Nearly two years ago, before Covid 19 was a thing, my son Eli and I went to an escape room together. I had bought a Groupon, thinking it would be a fun mother/son activity, especially since Eli’s good at solving puzzles and I’m good at being a sidekick. I remember that he’d just had his braces put on that morning and that I’d injured my knee, so neither of us were in top form, and it was our first escape room ever and we were the only two people there. We tried to solve the clues, while he winced in pain and I hobbled around. We didn’t get very far, and we failed to complete the puzzle before the time was up. The guy running it was very nice; he showed us all the clues we’d missed and the secret passage we would have seen had been a bit more quick and clever, and then he reassured us that we did a good job for first-timers on our own.
I already look back on that day with nostalgia. That was before Eli was too busy with his teenage friends to want to do an escape room with me. That was back when doing something like an escape room – you know, rifling through non-sanitized objects in a poorly ventilated environment – was still possible. It’s a fond memory, made all the rosier after comparing it to the escape room described in Megan Goldin’s novel of the same name. I don’t know that I normally would have been drawn to this book, but it was an Audible daily deal narrated by one of my favorite voice actors, so I figured, why not? And it was great!
Throughout the novel, Sun Tzu’s The Art of War is referenced. “Pretend inferiority and encourage their arrogance.” and “The supreme art of war is to subdue the enemy without fighting.” It’s related to the world of investment banking, and the dog-eat-dog environment that investment bankers work in.
The main character is Sarah Hall. She tells her story in first person POV – how she came to work at a highly prestigious and competitive financial firm. We can see both her rise and her downfall come from a mile away, and yet it also feels so unexpected, mostly because of the casual cruelty, selfishness, and misogyny of the people she works with. She remarks at one point, “There was always an undercurrent of conflict in the firm. The air crackled with a permanent sense of distrust. In the firm’s toxic worldview, conflict was good. Conflict made people work harder and smarter. It made them ruthless.”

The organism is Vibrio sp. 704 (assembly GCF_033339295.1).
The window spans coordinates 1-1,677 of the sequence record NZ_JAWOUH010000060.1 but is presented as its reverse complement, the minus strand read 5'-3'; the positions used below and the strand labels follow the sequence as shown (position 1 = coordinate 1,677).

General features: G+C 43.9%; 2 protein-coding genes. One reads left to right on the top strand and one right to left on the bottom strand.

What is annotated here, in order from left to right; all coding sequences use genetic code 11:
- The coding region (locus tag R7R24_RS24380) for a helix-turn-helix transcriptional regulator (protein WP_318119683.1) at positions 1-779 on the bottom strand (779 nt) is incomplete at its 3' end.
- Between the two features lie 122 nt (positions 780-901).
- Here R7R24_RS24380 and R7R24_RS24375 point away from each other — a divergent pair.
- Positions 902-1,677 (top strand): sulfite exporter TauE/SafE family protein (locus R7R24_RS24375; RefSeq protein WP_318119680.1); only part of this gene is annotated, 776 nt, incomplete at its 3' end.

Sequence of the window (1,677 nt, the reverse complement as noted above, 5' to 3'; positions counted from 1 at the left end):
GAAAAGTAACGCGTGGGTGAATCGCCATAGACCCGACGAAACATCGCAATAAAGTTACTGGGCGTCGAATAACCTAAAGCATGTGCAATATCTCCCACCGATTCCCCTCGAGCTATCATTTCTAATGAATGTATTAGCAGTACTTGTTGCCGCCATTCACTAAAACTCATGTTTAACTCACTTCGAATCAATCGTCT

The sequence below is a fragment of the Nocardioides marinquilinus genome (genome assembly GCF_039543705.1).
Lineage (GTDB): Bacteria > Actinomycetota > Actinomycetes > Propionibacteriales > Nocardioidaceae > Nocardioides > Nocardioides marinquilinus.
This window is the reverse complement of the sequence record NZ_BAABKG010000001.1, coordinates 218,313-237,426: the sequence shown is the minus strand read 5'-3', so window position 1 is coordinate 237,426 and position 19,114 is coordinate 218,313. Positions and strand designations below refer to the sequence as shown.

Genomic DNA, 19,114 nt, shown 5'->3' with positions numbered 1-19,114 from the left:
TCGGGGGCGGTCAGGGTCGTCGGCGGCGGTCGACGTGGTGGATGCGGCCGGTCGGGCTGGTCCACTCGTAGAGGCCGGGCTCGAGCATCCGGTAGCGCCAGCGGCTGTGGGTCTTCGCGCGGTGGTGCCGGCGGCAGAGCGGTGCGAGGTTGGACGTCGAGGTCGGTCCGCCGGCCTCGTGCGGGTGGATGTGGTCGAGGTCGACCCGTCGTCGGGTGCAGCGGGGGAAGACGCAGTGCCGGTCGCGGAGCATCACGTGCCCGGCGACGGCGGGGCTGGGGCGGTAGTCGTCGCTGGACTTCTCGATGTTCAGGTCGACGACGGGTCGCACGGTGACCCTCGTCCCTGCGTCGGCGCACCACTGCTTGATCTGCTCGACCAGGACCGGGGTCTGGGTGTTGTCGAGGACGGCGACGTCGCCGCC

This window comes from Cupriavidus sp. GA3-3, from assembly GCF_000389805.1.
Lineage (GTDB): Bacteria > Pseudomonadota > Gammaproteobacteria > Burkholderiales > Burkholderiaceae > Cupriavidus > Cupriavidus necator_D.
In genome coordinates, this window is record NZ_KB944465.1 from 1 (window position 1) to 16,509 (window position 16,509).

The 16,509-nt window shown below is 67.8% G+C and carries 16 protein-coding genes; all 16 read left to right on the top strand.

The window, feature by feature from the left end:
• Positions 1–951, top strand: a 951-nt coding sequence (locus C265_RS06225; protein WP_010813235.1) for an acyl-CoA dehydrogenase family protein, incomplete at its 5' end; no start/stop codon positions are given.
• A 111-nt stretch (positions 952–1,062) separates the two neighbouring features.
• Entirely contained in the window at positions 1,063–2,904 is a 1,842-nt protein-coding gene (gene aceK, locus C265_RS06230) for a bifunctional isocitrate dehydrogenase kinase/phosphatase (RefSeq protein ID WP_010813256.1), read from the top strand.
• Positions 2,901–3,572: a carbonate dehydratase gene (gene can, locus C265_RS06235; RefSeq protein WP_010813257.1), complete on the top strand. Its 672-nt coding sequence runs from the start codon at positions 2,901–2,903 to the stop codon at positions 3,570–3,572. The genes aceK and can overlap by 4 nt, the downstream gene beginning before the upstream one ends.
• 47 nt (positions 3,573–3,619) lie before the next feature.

At chapter breaks, the narration would switch to present day, 3rd person POV. Then we’d be in the elevator with the ruthless team Sarah had worked with, only Sarah isn’t there. Is she dead? Was she fired? It takes a while to find out, and it’s all done through slow reveals and character portraits of Vincent, Sylvie, Sam, and Jules (Sarah’s former coworkers). Each of them is hiding something, and they’re all stuck in this elevator that they’d thought was an escape room/team building exercise. They’d assumed they just needed to solve a few clues and they’d be out in an hour. At one point, one of them figures out a clue by deciphering a code, revealing the question, “How much do you trust each other?”
Of course, the irony is that nobody trusts the others, and none of them are worthy of trust. As time goes on, the elevator situation becomes more dangerous and more dire, until Sylvie, Sam, Vincent, and Jule’s very survival comes into question. Yet, as the chapters switch back to Sarah’s story and we learn of all the horrendous ways they treated her, we wonder. Do they deserve to survive?
This novel had me guessing until the end, and it was fun to learn about something I know almost nothing about – the cutthroat nature of investment banking. The only downside to reading this novel is it will make you want to stay away from elevators, but hey – especially during a pandemic, it’s healthier to take the stairs anyway.
I totally recommend Escape Room.